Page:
The tradition of teaching empirically based psychology to Jesuits in training continued through the 20th century. In 1970 Heythrop became a college of the University of London, as a specialist school in philosophy and theology, and in the early 1980s psychology of religion began to be taught as a formal subject, with an option paper made available initially in the undergraduate degree programmes and later in a taught master’s degree in pastoral psychology. Finally, in 1998 a full MA degree in psychology of religion was launched.

There were two main ways in which psychology was embraced by the churches in Britain during the inter-war period. The first way was through informal and loosely structured pastoral and ‘medical’ cooperation (medical in this context referring mostly to psychotherapists or medical psychologists). The second way was more formally through the establishment of a number of organisations, such as the City Temple psychological clinic in London, set up by the Methodist minister Leslie Weatherhead, and the Guild of Pastoral Psychology established in 1937 to promote the work of Jung.

Following the Second World War, therapeutic and empirical approaches to psychological understanding of religion developed slowly in Britain, limited by the slow growth in number and size of university psychology departments. As an example of therapeutic approaches, the Leeds-based Methodist minister and psychotherapist Harry Guntrip was concerned to communicate psychological thinking to ministers through his Psychology for Ministers and Social Workers (1949). The Oxford-based Michael Argyle, better known as a social psychologist, charted the research field as it was in the mid-1950s in his foundational book Religious Behaviour (1958), continuing up to his last book Psychology of Religion: An Introduction (2000), which offers an informed and balanced overview.

The subject undoubtedly languished academically in Britain until a revival of interest, usually dated from the mid-1970s (Francis, 1978). This renewed interest in the psychology of religion has been characterised by new thinking and research that both addresses the methodological complexities in the field, and also pays attention to and draws from non-Western faith traditions, from both Africa and Asia. The developments in the scope of the field have been along two main paths: the academic study of the interface between psychology and religions, and pastoral psychology, or the role of psychology in the service of faith communities.

Religion under the spotlight of psychology
The range of academic work on the relationship between faith and psychology can be illustrated by the work of three research centres in England. The first of these is the Alister Hardy Research Centre for Religious Experience, founded in Oxford by the eminent zoologist Sir Alister Hardy in 1969 (and now located in Lampeter), carrying out, as the name indicates, studies of religious experience largely based on their extensive archive of personal experiential accounts.

The centre became the focus of a number of researchers, including the Australian Laurence Brown, who was Director for a formative period in the 1990s. Another set of studies stimulated by the centre was carried out by David Hay, leading to his Religious Experience Today (1990), and new work using the archives continues to be published.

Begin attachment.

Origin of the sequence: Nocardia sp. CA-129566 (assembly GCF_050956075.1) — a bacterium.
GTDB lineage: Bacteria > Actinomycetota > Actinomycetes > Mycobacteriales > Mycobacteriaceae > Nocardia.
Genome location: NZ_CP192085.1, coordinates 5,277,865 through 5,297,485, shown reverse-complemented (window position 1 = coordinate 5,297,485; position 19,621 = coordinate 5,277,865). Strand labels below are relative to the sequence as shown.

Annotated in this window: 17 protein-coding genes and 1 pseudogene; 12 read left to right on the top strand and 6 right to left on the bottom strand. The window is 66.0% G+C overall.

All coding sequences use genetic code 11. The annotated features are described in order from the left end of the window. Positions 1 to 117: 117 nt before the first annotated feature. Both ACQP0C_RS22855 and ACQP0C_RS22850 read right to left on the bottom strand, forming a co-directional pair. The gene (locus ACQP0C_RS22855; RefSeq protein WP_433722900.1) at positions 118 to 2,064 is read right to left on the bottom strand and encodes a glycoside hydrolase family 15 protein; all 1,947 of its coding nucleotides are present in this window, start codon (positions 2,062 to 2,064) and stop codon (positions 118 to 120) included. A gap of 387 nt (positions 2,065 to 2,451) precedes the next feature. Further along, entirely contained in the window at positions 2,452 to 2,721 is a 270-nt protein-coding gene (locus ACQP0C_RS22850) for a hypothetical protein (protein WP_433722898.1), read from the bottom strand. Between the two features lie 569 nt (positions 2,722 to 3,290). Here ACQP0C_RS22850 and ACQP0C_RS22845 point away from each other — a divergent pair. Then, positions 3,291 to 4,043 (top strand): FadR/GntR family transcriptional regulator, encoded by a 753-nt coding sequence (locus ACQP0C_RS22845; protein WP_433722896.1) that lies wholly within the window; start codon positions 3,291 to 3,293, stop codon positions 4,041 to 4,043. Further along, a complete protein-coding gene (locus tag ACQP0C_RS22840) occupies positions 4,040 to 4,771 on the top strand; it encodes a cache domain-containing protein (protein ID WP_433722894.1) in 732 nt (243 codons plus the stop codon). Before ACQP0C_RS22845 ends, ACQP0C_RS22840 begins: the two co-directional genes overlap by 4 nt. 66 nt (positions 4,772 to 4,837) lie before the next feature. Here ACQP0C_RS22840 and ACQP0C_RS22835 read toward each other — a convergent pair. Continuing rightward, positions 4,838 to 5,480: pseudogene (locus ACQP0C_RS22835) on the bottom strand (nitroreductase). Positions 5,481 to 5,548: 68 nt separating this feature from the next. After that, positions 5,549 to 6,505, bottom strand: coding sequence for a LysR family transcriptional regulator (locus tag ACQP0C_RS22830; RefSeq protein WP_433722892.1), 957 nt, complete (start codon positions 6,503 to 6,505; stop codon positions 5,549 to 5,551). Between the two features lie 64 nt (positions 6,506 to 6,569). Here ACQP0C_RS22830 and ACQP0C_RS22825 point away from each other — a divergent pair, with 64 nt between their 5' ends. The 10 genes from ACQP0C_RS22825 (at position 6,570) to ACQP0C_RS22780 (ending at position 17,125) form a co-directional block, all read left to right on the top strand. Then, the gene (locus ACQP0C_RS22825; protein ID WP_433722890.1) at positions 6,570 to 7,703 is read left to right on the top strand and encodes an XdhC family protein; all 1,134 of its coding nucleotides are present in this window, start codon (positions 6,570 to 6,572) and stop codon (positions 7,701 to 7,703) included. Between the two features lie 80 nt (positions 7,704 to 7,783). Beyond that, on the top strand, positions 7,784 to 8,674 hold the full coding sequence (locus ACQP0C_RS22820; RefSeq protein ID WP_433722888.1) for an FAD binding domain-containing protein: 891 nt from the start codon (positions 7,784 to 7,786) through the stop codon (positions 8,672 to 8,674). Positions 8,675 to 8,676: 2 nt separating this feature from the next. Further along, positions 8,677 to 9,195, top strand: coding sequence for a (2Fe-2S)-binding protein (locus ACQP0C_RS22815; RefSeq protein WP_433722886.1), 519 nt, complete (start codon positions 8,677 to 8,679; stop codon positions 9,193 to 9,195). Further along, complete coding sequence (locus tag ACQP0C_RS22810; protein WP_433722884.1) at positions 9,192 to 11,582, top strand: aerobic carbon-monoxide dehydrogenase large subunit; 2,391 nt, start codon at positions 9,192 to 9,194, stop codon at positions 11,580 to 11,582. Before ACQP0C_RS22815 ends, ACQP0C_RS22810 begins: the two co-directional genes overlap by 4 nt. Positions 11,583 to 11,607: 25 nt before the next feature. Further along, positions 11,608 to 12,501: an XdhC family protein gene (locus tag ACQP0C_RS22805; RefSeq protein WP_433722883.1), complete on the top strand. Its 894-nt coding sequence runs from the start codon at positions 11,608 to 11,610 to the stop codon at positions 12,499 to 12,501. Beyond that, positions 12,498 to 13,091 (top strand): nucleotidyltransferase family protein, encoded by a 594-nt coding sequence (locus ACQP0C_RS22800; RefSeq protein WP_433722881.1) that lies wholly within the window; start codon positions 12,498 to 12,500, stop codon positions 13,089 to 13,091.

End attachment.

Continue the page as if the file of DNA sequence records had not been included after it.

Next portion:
Two major research centres applying psychological theories and methods within the framework of theological and church-related concerns were established in the 1990s. Fraser Watts’s research group at the University of Cambridge, the Psychology of Religion and Religious Research Group, is dedicated to exploring the interface between psychology and religion in theoretical, empirical and applied ways, through three subgroups. The Theology and Theory subgroup seeks to clarify the conceptual relationship between the two disciplines the Religious Cognition Research Laboratory conducts empirical research into religious cognition and the Cambridge Institute for Applied Psychology and Religion relates psychological research to educational programmes. Examples of the published work of these groups are Jesus and Psychology (Watts, 2007), concerning the connection between psychology and the Jesus of the Gospels, and an examination of the major themes linking psychology and Christian ministry in Psychology of a Christian Ministry (Watts et al., 2002).

Leslie Francis’s research group, established at the University of Wales and recently transferred to the University of Warwick, has framed the psychology of religion within the context of empirical theology. This research group has focused on five main themes: clarifying the relationship between theology and psychology employing psychological theory within the context of biblical hermeneutics drawing on personality psychology to illuminate areas of congregational life and aspects of ministry (including clergy work-related psychological health and burnout) exploring individual differences in the attitudes and beliefs of clergy, churchgoers and church-leavers and examining the association between religion and values among young people. Examples of their work on the connections between theology and psychology, and between hermeneutics and psychology, are displayed in Faith and Psychology (Francis, 2005) and Preaching with All Our Souls (Francis & Village, 2008).

Psychology in the service of faith communities